"There is nothing more enticing, disenchanting, and enslaving than the life at sea." — Joseph Conrad
"There is nothing more enticing, disenchanting, and enslaving than the life at sea." — Joseph Conrad
A big thank you to those authors who have already answered Penmore Press' call for new Nautical Fiction works. What a great month we have had reading! And for those authors who might be looking for a publisher for their Nautical Fiction, we invite you to consider Penmore. We will be reading Nautical Fiction through to the end of year, and next spring bring out a new fleet of exciting Age of Sail novels. Please check our submissions guidelines for more information.
Mark A. Rimmer: The California Run. New York, 1850. Two clipper ships depart on a race around Cape Horn to the boom-town of San Francisco, where the first to arrive will gain substantial profits and win a $50,000 wager for her owner. Sapphire is a veteran ship with an experienced crew, while Achilles is newly-built with a complement of garrulous British sailors, recalcitrant Swedish immigrants, an enterprising French madam accompanied by three of her girls, Harry, a luckless Englishman, and Sarah Doyle, a brilliant and talented grifter. Despite having the advantage, Sapphire’s owner has placed a saboteur aboard the Achilles with instructions to impede her in any way possible, including murdering her chief mate and captain. An inexperienced 2nd mate, Nate Cooper, suddenly finds himself in command of Achilles aided by the late captain’s niece Emma, the only navigator remaining on board. Together with the help of Sarah Doyle, they fight to regain control over a crew of unruly misfits, weather the dangerous storms of Cape Horn, and arrive at their destination ahead of the Sapphire to claim the prize.
Philip K Allan: On the Lee Shore. Newly promoted to Post Captain, Alexander Clay returns home from the Caribbean to recover from wounds sustained at the Battle of San Felipe. However, he is soon called upon by the Admiralty to take command of the frigate Titan and join the blockade of the French coast. But the Titan will be no easy command with its troubled crew that had launched a successful mutiny against its previous sadistic captain. Once aboard, Clay realises he must confront the dangers of a fractious crew, rife with corrupt officers and disgruntled mutineers, if he is to have a united force capable of navigating the treacherous reefs of Brittany's notorious lee shore and successfully combating the French determined to break out of the blockade.
Philip K Allan: A Sloop of War: The second novel in the Alexander Clay series is set on the island of Barbados, where the temperature of the politics, prejudices, and amorous ambitions are matched only by the sweltering heat of the climate. After limping into the harbor in the crippled frigate the HMS Agrius, accompanied by his French prize, the equally battered Courageuse, Clay meets with Admiral Caldwell, the Commander in Chief of the island. The admiral is impressed enough by Clay's engagement with the French man-of-war to give him his own command on the HMS Rush and send Clay to blockade the French island of St Lucia and to support a landing by British troops to attempt to take the island from the French garrison. The crew and officers of the Rush are repeatedly threatened along the way by a singular Spanish ship, in a contest that can only end in destruction or capture. And from the ranks, comes an accusation of murder leveled against Clay by the nephew of his former captain.
Philip K. Allan: The Captain's Nephew: 1790s Europe is embroiled in a battle for control of the sea and colonies. Tall ships navigate familiar and foreign waters, and ambitious young men without rank or status seek their futures in Naval commands. First Lieutenant Alexander Clay of HMS Agrius is self-made, clever, and ready for the new age. But the old world, dominated by patronage, retains a tight hold on advancement. Though Clay has proven himself many times over, Captain Percy Follett is determined to promote his own nephew. Before Clay finds a way to receive due credit for his exploits, he’ll first need to survive them. Ill-conceived expeditions ashore, hunts for privateers in treacherous fog, and a desperate chase across the Atlantic are only some of the challenges he faces. He must endeavor to bring his ship and crew through a series of adventures stretching from the bleak coast of Flanders to the warm waters of the Caribbean. Only then might high society recognize his achievements—and allow him to ask for the hand of Lydia Browning, the woman who loves him regardless of his station.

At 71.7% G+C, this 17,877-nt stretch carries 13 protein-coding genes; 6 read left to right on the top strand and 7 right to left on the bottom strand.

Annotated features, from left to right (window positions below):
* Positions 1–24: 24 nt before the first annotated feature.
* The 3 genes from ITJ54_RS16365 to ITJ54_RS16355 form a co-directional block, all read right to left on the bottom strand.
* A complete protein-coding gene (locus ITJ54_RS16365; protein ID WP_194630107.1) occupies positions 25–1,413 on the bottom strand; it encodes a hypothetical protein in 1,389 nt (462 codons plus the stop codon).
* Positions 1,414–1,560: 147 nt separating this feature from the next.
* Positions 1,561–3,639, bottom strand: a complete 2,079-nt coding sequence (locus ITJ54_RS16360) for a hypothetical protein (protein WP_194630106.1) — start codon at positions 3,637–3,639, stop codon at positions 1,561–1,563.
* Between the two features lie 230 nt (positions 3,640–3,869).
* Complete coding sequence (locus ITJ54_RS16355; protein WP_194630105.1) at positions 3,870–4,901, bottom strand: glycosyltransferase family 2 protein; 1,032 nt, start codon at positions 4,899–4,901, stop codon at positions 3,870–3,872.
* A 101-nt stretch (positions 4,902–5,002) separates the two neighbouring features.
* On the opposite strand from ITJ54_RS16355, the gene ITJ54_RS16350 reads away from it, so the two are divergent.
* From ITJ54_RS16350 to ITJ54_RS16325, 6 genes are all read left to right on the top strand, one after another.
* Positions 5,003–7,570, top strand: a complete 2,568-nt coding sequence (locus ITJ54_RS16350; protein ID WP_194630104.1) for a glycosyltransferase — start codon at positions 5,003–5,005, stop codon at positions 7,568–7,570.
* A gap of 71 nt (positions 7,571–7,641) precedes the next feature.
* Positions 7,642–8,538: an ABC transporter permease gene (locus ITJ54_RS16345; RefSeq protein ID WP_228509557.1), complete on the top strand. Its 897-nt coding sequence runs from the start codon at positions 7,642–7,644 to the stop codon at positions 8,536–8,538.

James Boschert: Midshipman Graham and the Battle of Abukir. It is midsummer of 1799, the British Navy is in the Mediterranean Theater of operations. Young Midshipman Duncan Graham is anxious to get ahead in the British Navy, but has many hurdles to overcome. Without any familial privileges to smooth his way, he can only advance through merit. The fires of war prove his mettle, but during an expedition to obtain desperately needed fresh water – and an illegal duel – a French patrol drives off the boats, and Graham is left stranded on shore. It now becomes a question of evasion and survival with the help of a British spy. Graham has to become very adaptable in order to avoid detection by the French police, and he must help the spy facilitate a daring escape by sea in order to return to the British squadron.
James Keffer: Brewer's Revenge. Admiral Horatio Hornblower has given Commander William Brewer captaincy of the captured pirate sloop El Dorado. Now under sail as the HMS Revenge, its new name suits Brewer’s frame of mind perfectly. He lost many of his best men in the engagement that seized the ship, and his new orders are to hunt down the pirates who have been ravaging the trade routes of the Caribbean sea. But Brewer will face more than one challenge before he can confront the pirate known as El Diabolito. His best friend and ship’s surgeon, Dr. Spinelli, is taking dangerous solace in alcohol as he wrestles with demons of his own. The new purser, Mr. Allen, may need a lesson in honest accounting. Worst of all, Hornblower has requested that Brewer take on a young ne’er-do-well, Noah Simmons, to remove him from a recent scandal at home. At twenty-three, Simmons is old to be a junior midshipman, and as a wealthy man’s son he is unaccustomed to working, taking orders, or suffering privations. William Brewer will need to muster all his resources to ready his crew for their confrontation with the Caribbean’s most notorious pirate. In the process, he’ll discover the true price of command.